SIRC Media Watch Archive
Panics and Scares – February 2000
Deadly Dry Cleaning? What is that smell on clothes fresh from the dry cleaner? It's the lingering residue of perchloroethylene, a powerful solvent suspected of causing cancer and other health woes. Fox News
A consumer organization said yesterday that 3 percent of the candles it bought in a recent survey of large stores had wicks containing lead and consequently pose a threat to public health. Washington Post
Experts say it is important to remember that any dog, no matter what size or breed, can become aggressive. Dogs are the preferred pet for millions of Americans, valued for their loyalty, companionship and protection. But sometimes, that faithful friend can turn into a foe. Health officials say dogs bite or attack more than 4.5 million people each year, killing an average of 20 people. CNN
Hopelessness a risk for high blood pressure. Recent studies have reported that hopelessness is an important factor in cardiovascular morbidity and mortality, including ischemic heart disease, acute myocardial infarction, and atherosclerotic progression. This study examined the relationship between hopelessness and incident hypertension in a population-based sample of 616 initially normotensive, middle-aged men from eastern Finland. Hypertension
Cell Phone Use While Driving Increases Crash Risk. In 1997, The New England Journal of Medicine reported that motorists who use cell phones are four times more likely to crash, and equated their use with drunk driving. In a three-year study of Oklahoma crash data, researchers linked cell phone use with a ninefold increase in fatalities. WebMD
Addicted to eating? "We need to view food as a potential drug" … Americans are the fattest they have ever been. Reuters.
The espresso route to heart disease. "Here's some bad news for people who can't get out of bed without a cup of coffee – it can raise levels of an amino acid linked to heart disease. The discovery has fanned the flames of the debate over coffee's safety." But the next line of the article in New Scientist tells us that "So far, epidemiologists have found no clear link between coffee and heart disease."
Fear of Farms. Farms are wholesome places where rosy-cheeked children breath in fresh air and cuddle sheep – right? Wrong, according to the E coli expert who said this week that under fives should stay away. Guardian.
Heard the buzz? Flies are invading. Nature's equivalent of the Alien is coming your way. In a few weeks ceilings and carpets across the country will come alive as a seething black mass descends from nowhere. Horrified home owners will watch as their carpets seem to move in a frenzy and black clouds sweep across their ceilings. Express
More bad shoes news – The health hazards that plague fashion victims. 'Tummy-toning' tights may bloat those who wear them, and a fall from platform shoes could be fatal. Irish Times
NHS bugs 'kill 5,000 a year'. Up to 5,000 people die each year from infections picked up in hospitals in England, according to the national spending watchdog. The problem annually affects 100,000 people and costs the National Health Service £1bn, says the National Audit Office. BBC
Scientific Basis for Dry-Cleaning Chemical Concerns? A New York Times report raises questions about the health effects of the most widely used dry-cleaning chemical, perchloroethylene, commonly referred to as "perc." The article pointed out that there were substantial business efforts underway to develop safer alternatives to perc – namely a biodegradable soap that dissolves in carbon dioxide. DrKoop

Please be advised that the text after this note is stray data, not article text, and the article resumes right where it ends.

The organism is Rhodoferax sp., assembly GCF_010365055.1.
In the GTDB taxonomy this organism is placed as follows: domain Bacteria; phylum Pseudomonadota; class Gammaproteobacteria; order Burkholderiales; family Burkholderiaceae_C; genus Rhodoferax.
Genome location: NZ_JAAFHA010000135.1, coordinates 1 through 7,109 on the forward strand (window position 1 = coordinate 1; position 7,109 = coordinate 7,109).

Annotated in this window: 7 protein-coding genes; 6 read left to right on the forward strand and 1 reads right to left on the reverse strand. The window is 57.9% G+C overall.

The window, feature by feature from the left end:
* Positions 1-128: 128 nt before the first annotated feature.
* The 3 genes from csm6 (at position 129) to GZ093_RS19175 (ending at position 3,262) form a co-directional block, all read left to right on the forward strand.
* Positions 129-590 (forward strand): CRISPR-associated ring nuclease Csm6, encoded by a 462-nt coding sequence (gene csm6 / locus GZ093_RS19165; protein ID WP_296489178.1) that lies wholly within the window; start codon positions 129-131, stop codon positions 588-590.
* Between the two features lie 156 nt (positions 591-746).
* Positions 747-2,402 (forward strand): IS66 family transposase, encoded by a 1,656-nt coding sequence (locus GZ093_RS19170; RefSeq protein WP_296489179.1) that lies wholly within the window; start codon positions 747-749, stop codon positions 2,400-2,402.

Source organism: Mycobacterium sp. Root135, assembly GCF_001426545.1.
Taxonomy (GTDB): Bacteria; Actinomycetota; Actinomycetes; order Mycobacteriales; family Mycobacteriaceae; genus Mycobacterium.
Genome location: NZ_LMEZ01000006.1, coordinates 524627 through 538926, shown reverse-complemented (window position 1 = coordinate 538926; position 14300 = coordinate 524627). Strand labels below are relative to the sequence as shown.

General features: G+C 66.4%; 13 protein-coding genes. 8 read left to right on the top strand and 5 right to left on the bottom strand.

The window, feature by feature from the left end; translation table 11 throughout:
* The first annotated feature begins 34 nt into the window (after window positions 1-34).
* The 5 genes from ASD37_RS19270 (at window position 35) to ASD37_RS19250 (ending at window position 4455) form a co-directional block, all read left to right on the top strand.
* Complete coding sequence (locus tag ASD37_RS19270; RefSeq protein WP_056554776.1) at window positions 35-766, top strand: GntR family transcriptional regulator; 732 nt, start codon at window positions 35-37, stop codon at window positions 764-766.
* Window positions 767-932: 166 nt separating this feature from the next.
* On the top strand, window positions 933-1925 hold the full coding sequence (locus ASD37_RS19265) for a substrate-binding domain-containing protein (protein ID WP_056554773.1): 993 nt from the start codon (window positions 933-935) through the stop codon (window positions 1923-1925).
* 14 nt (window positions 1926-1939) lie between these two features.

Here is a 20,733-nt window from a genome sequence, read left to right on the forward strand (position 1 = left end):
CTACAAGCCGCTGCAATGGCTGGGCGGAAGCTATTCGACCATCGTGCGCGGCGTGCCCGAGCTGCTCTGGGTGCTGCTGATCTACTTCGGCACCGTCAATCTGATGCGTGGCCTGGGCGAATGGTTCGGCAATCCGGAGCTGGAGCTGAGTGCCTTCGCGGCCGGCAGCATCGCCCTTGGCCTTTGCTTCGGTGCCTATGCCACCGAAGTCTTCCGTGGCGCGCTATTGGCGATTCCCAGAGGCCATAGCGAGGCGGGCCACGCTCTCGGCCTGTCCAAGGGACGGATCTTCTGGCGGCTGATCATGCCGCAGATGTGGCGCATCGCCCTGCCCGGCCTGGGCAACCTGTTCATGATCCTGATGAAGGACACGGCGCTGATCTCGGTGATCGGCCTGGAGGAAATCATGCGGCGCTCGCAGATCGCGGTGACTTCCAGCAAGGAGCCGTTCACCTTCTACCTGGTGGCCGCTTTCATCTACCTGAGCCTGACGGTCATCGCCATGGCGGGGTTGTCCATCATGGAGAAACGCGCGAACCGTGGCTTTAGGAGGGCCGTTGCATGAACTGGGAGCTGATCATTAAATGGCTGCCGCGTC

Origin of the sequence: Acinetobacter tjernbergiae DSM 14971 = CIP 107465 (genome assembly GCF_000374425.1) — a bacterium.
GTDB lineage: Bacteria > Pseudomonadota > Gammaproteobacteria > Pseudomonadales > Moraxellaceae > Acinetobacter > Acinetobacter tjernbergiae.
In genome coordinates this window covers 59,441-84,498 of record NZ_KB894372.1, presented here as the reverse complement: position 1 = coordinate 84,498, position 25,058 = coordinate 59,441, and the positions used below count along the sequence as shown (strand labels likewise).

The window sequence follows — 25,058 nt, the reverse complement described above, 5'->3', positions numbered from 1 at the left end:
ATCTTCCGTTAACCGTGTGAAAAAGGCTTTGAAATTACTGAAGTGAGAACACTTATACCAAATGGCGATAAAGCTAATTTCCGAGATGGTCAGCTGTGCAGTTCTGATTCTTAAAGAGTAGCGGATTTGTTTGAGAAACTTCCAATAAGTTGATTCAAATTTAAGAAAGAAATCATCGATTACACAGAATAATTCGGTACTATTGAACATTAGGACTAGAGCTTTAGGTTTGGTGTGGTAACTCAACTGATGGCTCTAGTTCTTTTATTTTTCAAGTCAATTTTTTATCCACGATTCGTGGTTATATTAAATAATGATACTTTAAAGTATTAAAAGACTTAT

Love is a compulsive, obsessive disorder. Love and romance addiction are the latest interpersonal problems being selected for therapy in Britain. Independent.
Littlest Babies Grow Biggest Problems. Babies who weigh less than two pounds at birth are much more likely to face nerve damage and academic trouble in adolescence than babies born at a normal weight, new research shows. The study by Canadian scientists adds to mounting evidence that extremely premature infants often suffer permanent physical and mental deficits. DrKoop
Warning: Pessimism hazardous to health. If you want to live a longer, healthier life, don't be a pessimist, a group of Minnesota researchers warn. "You don't need to be an optimist, but being a pessimist is bad" because it boosts your risk of dying sooner than you should, explained Dr. Toshihiko Maruta, a professor of psychiatry at the Mayo Clinic in Rochester, Minn. Pioneer Planet
Don't Let Your Headache Cause You Heartache – How to Avoid Common Migraine Triggers this Valentine's Day. Candlelight, fine Cabernet, a strong French 'parfum.' For millions of women, these Valentine's Day must-have's can turn an amorous evening into "not tonight dear, I've got a migraine." PRNewswire
The salt wars. The UK's leading supermarkets are preparing to support an initiative to cut the amount of salt in processed foods. Consensus Action on Salt and Hypertension (CASH), a campaign group, has declared Thursday "Salt Awareness Day", and the major chains are vying with each other to respond to its call for less salt content in our food. BBC.
Snoring causes car crashes? Les dangers trop méconnus de la maladie des ronfleurs. Le Monde.
Vegetarian diet in pregnancy linked to birth defect. Mothers who ate a vegetarian diet during pregnancy had a five-time greater risk of delivering a boy with hypospadias, a birth defect of the penis, according to a report from British researchers. Reuters.